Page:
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Regal Entertainment is in sale talks with British movie theater owner Cineworld

Inside the Regal Cinemas LA LIVE Stadium 14 Movie Theater
An employee dispenses a soft drink for customers in the concessions area at the Regal Cinemas L.A. Live Stadium 14.
(Patrick T. Fallon / For The Times)

Shares of Regal Entertainment Group, the nation’s second-largest cinema owner, surged Tuesday amid reports that the company was in talks to sell to a British movie theater chain.

Knoxville, Tenn.-based Regal is in discussions to sell to London-based Cineworld Group Plc for $23 a share in an all-cash deal, Regal said in a brief statement after markets closed.

“No agreement has been reached, and there is no assurance that any transaction will result,” Regal said.

Regal’s stock rose $1.39, or 8%, to $19.63 a share after media reports earlier in the day said the two were discussing a possible sale. The deal would value the company at $3.6 billion.

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A spokeswoman for Cineworld declined to comment on the talks, which were first reported by Reuters.

Regal, controlled by billionaire Philip Anschutz, did not say why it was entertaining a deal. Anschutz’s AEG also owns L.A. Live, the downtown Los Angeles entertainment complex that houses a major Regal movie theater.

A combination of the two companies could put them in a position to better compete with China-owned cinema giant AMC Entertainment, which is the world’s largest theater operator. Greater size could also help the combined company survive an increasingly tough environment for theater chains grappling with long-term declines in admissions and rapid changes in consumer behavior.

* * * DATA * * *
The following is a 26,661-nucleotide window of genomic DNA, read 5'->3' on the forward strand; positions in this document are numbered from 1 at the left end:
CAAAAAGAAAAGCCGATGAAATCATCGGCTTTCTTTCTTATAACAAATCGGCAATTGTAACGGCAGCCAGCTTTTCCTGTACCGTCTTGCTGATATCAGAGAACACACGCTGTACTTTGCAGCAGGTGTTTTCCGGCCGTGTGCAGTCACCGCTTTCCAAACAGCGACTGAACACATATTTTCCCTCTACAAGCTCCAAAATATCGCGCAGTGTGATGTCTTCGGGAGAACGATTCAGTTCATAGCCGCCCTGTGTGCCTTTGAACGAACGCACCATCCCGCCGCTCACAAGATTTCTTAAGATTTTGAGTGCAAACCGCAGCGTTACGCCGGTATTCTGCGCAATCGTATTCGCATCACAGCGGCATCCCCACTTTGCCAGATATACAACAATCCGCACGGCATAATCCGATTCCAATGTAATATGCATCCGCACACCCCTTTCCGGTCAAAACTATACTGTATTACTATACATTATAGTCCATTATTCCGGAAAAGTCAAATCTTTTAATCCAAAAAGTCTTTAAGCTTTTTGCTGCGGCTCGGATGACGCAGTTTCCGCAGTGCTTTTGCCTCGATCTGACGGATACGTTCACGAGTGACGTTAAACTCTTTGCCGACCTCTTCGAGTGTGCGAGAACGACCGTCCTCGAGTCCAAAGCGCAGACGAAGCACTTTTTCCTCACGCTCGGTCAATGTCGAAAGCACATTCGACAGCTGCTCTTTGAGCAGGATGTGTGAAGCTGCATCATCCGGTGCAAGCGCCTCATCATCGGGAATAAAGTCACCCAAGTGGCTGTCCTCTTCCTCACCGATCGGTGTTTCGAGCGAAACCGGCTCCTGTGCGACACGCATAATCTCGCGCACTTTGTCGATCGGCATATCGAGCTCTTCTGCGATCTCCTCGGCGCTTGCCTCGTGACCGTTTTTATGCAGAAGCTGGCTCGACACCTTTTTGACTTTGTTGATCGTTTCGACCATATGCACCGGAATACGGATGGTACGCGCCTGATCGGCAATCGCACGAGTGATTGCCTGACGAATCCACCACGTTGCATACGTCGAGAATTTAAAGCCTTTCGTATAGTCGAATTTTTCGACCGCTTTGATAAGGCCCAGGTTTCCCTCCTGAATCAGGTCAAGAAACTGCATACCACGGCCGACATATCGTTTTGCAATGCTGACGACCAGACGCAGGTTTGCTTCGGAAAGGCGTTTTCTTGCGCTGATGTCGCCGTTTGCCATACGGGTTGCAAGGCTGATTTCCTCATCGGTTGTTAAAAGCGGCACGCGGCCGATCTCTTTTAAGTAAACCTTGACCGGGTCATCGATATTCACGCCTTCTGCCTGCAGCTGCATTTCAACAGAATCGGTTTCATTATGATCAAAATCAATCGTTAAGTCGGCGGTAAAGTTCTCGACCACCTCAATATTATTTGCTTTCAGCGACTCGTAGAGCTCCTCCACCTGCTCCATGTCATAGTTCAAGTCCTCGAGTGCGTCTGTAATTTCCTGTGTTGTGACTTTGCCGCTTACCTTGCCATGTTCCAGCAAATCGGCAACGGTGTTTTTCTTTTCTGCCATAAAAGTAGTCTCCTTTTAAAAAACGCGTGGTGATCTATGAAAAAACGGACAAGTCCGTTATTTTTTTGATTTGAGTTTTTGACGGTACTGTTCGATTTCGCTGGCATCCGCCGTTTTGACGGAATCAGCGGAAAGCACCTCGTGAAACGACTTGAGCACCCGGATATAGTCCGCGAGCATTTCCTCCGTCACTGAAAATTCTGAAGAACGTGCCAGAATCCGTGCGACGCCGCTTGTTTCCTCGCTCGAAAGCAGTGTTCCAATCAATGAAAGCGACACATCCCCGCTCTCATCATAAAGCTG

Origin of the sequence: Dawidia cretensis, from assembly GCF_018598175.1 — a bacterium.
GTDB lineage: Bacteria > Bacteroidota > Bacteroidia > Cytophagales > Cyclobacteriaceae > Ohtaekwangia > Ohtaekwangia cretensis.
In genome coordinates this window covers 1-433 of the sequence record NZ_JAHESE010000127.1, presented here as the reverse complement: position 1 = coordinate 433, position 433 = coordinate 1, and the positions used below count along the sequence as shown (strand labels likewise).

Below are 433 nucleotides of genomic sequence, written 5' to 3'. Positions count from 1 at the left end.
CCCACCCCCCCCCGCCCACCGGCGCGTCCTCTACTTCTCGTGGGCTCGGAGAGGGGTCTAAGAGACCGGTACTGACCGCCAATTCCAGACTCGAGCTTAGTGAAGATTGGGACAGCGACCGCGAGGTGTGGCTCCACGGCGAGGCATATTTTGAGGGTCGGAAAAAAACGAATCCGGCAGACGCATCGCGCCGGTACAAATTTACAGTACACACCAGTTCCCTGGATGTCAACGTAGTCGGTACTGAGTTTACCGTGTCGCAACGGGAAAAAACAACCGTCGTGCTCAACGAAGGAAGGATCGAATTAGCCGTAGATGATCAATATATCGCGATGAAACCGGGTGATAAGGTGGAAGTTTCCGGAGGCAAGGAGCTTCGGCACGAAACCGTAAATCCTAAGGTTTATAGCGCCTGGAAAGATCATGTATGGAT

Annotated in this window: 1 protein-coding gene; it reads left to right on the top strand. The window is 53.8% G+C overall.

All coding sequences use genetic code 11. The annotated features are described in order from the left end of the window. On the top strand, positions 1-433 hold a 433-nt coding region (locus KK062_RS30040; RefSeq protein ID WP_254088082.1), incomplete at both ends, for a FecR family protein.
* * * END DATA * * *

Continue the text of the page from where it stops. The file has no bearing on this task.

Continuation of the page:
Still, it’s not clear whether a deal will materialize. Regal announced three years ago that it was considering options, including a potential sale, but no sale occurred.

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Analyst Michael Pachter of Wedbush Securities said Regal would not likely accept an offer of $23 a share, which is close to what shares were trading at earlier this year.

“I don’t believe Regal management is throwing in the towel,” Pachter said. “The rumors that millennials aren’t going to the movies because they’re watching Netflix are greatly exaggerated.”

A merger of Regal and Cineworld would be the latest consolidation in the exhibition industry.

AMC Entertainment, owned by China’s Dalian Wanda Group, last year bought Carmike Cinemas for $1.2 billion, allowing the Leawood, Kan.-based operator to surpass Regal as the nation’s largest cinema operator. AMC has also bought London-based Odeon & UCI Cinemas Group, and Nordic Cinema Group to expand its international presence.

Worldwide, AMC now has about 1,000 theater locations. Regal owns 561 cinemas in the U.S., while Cineworld operates 226 sites in Britain, Ireland and other countries.

U.S. cinema owners struggled this year as multiple high-profile films flopped. Ticket sales in the U.S. and Canada are down 4% from the same time a year ago, according to ComScore.

Regal’s profit dropped 73% to $11 million during the three months ended Sept. 30 compared to the same period last year.

Investors have been spooked by the glum news, depressing shares of theater stocks. Meanwhile, film studios have been exploring ways to show movies in the home closer to their theatrical release, but the proposal has long faced resistance from theater owners.

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Regal Chief Executive Amy Miles has disputed the idea that the industry is in trouble.

“Many pundits have deduced that the summer box office shortfall was caused by some underlying broad-based change in consumer behavior,” Miles told analysts last month. “To put it bluntly, we simply don’t see that.”

Miles instead attributed the box office slump to short-term fluctuations based on a weak crop of movies. Like AMC, Regal has been renovating theaters with recliner seats and improved food options to keep customers coming.

The industry has high hopes for the Dec. 15 release of “Star Wars: The Last Jedi,” from the Walt Disney Co. The sci-fi fantasy movie is expected to collect $180 million to $200 million in ticket sales in the U.S. and Canada in its opening weekend.

ryan.faughnder@latimes.com

@rfaughnder


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